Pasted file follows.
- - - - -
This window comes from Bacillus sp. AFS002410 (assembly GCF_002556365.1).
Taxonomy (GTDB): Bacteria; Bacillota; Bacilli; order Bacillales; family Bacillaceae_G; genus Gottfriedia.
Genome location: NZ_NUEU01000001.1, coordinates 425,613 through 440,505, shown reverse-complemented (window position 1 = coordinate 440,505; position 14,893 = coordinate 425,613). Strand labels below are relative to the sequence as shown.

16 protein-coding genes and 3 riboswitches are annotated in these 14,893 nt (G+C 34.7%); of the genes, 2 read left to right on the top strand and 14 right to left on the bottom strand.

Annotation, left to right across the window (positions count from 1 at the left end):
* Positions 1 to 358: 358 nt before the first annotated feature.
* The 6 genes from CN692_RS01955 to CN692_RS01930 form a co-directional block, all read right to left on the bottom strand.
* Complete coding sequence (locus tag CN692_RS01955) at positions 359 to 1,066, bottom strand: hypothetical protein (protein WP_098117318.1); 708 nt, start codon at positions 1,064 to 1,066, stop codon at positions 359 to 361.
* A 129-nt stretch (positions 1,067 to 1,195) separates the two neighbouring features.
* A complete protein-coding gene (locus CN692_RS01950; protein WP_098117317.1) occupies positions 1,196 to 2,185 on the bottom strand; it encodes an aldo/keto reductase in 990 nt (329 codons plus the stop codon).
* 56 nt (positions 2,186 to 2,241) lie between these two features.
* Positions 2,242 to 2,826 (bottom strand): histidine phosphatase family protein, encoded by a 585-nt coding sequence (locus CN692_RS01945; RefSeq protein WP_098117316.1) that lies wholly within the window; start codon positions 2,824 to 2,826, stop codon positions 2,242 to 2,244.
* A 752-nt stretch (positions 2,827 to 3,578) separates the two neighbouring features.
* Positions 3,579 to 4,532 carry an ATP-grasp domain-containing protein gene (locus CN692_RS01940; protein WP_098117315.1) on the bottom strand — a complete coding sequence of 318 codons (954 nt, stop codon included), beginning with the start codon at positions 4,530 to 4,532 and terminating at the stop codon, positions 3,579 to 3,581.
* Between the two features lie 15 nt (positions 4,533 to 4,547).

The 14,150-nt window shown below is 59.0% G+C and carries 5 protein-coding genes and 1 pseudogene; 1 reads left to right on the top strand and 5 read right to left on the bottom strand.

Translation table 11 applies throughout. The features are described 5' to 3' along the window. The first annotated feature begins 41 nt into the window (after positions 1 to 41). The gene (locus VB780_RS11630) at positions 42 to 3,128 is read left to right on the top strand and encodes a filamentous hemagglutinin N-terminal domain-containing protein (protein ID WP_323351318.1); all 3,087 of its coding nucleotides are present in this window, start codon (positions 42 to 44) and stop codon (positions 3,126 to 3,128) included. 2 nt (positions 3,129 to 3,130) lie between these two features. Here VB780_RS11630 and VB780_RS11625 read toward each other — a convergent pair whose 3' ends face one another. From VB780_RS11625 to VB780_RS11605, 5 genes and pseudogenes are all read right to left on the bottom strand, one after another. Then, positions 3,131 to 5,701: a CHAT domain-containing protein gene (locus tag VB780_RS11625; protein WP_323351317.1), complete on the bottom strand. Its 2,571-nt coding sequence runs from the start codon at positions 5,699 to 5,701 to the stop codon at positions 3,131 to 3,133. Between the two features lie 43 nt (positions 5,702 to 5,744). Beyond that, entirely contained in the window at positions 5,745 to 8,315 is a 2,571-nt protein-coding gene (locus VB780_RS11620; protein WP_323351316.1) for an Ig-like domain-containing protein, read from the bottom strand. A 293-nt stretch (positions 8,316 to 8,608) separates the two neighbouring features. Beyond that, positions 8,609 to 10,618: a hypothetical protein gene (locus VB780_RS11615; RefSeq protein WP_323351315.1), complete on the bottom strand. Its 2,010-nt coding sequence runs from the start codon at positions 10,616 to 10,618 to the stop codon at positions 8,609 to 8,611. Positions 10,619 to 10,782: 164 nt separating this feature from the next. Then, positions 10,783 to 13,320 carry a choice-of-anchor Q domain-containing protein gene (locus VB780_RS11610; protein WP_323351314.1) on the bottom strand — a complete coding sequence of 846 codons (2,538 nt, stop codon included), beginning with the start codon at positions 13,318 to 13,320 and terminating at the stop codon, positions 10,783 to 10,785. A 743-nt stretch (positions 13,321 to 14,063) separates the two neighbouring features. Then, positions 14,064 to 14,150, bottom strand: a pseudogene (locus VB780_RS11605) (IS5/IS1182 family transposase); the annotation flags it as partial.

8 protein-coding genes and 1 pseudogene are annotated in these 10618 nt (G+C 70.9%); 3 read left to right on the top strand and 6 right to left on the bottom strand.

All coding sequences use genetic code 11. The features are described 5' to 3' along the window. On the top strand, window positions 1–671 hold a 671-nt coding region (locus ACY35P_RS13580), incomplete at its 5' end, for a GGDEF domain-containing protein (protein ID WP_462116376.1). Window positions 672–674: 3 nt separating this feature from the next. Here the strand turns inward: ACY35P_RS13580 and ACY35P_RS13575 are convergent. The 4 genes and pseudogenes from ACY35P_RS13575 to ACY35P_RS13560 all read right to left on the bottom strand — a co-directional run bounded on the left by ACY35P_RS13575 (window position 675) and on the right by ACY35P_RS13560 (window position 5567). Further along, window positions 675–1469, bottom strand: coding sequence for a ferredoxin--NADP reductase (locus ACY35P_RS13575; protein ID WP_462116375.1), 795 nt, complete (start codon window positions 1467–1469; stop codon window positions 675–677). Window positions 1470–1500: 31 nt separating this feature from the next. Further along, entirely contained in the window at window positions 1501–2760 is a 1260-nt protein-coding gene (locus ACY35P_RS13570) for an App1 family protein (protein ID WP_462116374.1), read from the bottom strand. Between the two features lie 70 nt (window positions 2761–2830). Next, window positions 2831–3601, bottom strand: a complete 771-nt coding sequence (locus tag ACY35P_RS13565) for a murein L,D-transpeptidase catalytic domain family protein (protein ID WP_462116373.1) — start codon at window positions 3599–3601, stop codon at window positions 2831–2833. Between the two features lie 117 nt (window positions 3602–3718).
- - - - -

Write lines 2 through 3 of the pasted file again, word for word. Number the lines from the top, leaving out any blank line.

Taxonomy (GTDB): Bacteria; Bacillota; Bacilli; order Bacillales; family Bacillaceae_G; genus Gottfriedia.
Genome location: NZ_NUEU01000001.1, coordinates 425,613 through 440,505, shown reverse-complemented (window position 1 = coordinate 440,505; position 14,893 = coordinate 425,613). Strand labels below are relative to the sequence as shown.